Gawker just lost a wopper of a case today. They have lost their case related to reporting on the Hulk Hogan sex tape. It’s unclear how the sex tape was leaked to Gawker, or if there was any money exchanged, according to Wikipedia. Before we can determine if this massive damages of $115 million and potentially more as punitive damages.
Let’s take a step back and figure out what lines were crossed here. First, the Hulkster was not in his house. He as having sex with someone of his own volition. He was having sex with a married woman whose husband was known for filming his wife with other men. These all indicate that his privacy is going to be somewhat compromised, especially if the woman he was sleeping with had no idea if there were cameras running or in the bedroom at that time. So his privacy was already somewhat diminished because there was a likelihood of a camera in the house.
Gawker didn’t film this themselves. They did not set up Hulk Hogan to have sex and be filmed. There was no intent to create a situation where Hulk Hogan would be duped into having sex on camera for Gawker. The person violating Hulk’s privacy was the husband who’s bed he was having sex in.
Let’s take a step back and figure out where the boundary for privacy is in many of these cases. First we know that, due to the Streisand Effect, that suing over pictures of a celebrity’s house isn’t grounds for invasion of privacy. We also know that embarrassing images like Beyonce’s can’t be removed because people are talking about them and have moved into public discourse.
As much as media consumers have a love/hate relationship with the paparazzi, there’s some pretty clear lines for what’s an invasion of privacy and what is not – breaking into a home and taking the pictures themselves. If someone is in public they can be photographed. This may not be fair or really ethical in the manner they strive to get their pictures. But in public our expectation of privacy is greatly diminished.
So what about reporting on other sex tapes? Kim Kardashian sued several years ago over her sex tape that someone actually bought, rather than being leaked to them in the way Gawker had their tape leaked to them. Rather than following through with the law suit, she actually turned it into a business deal and likely made close to $4.5million, which really was the smart thing to do. She didn’t sue any of the many new sites that reported on this deal and the site she sued likely didn’t have the first amendment protections of a new outlet since it was a porn website. Tommy and Pamela Lee did win some money when suing over their sex tape, but that was over copyright infringement, because it was a porn company they sued, not a news site. So, most of the people that have won money in sex suits cases have been due to copy right infringement and, in fact, the women that were victimized during the so called “Fappening” threatened to sue Google using this approach.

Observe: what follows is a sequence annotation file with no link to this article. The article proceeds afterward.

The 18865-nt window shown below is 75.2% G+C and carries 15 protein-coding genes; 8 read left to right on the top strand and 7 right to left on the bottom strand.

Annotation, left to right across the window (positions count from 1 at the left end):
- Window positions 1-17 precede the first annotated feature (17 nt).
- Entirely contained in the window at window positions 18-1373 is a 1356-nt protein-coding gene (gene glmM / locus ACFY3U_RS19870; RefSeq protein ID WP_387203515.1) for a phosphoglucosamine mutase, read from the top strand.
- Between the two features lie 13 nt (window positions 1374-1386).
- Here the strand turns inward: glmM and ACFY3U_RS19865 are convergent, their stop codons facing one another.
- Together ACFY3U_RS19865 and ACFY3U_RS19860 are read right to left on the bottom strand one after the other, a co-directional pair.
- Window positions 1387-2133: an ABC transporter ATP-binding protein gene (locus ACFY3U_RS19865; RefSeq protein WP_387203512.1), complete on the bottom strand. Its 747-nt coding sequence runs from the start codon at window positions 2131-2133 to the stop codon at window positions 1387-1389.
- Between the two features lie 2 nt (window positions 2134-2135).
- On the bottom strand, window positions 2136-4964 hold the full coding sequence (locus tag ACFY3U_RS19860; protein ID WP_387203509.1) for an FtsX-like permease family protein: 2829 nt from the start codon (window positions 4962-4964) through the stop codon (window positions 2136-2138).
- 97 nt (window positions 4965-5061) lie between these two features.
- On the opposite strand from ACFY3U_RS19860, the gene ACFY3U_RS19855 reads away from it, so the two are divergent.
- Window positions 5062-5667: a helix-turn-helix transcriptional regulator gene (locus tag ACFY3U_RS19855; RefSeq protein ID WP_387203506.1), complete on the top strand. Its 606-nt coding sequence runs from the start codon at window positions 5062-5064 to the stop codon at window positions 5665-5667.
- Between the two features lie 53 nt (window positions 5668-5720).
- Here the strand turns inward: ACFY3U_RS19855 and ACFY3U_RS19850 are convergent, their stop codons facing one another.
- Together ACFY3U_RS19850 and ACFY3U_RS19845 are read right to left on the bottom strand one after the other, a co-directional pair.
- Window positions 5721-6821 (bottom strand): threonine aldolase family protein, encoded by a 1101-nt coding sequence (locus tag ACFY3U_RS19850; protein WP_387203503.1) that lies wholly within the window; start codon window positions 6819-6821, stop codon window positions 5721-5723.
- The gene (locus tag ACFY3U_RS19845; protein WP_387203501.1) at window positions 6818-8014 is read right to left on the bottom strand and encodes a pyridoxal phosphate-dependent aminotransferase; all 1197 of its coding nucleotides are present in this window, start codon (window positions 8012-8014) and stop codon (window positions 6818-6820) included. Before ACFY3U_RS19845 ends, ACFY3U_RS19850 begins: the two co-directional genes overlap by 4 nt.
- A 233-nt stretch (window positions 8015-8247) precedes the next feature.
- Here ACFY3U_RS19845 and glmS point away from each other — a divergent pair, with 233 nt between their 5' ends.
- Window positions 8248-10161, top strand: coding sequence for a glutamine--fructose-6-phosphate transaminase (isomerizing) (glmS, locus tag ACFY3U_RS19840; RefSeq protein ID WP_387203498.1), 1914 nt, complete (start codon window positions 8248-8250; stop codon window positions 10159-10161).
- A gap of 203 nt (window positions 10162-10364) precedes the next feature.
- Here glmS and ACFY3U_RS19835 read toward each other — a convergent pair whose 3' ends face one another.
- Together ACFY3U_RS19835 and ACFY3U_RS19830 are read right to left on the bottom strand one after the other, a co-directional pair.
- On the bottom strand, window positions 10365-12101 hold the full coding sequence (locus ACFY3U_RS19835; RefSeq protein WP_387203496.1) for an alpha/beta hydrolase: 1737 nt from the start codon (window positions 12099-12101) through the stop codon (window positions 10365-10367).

In all these cases news sites reported on this and showed, in many cases doctored, images of the people that were involved in these cases. Kardashian’s sex tape was everywhere and snippets were shown on sites like Gawker. The argument here is that these are topics people care about and are news worthy. Which is why the paparazzi get away with the things they do, because people eat it up. The issue at hand is ultimately if this is actually newsworthy or in the topic of conversation. Which it was first talked about on Howard Stern and then stayed somewhat in public discourse afterwards. Ironically, similar to the Streisand Effect, the topic probably became even more interesting to the public as a result of the law suit. If Hogan had done nothing people wouldn’t have cared and I would never have written an article about this.
The goal here was to prevent other new agencies from distributing similar material, according to Hulk Hogan’s attorney. The goal is specifically to chill media activities in regard to celebrities. Which will be unsuccessful in the long run. History is on Gawker’s side and the president indicates that this will likely be overturned in appeal.
So, to answer the question, it’s likely a first amendment issue and because of the personality, it’s “news worthy.” The goal of the suit is to chill discussion and that’s unacceptable.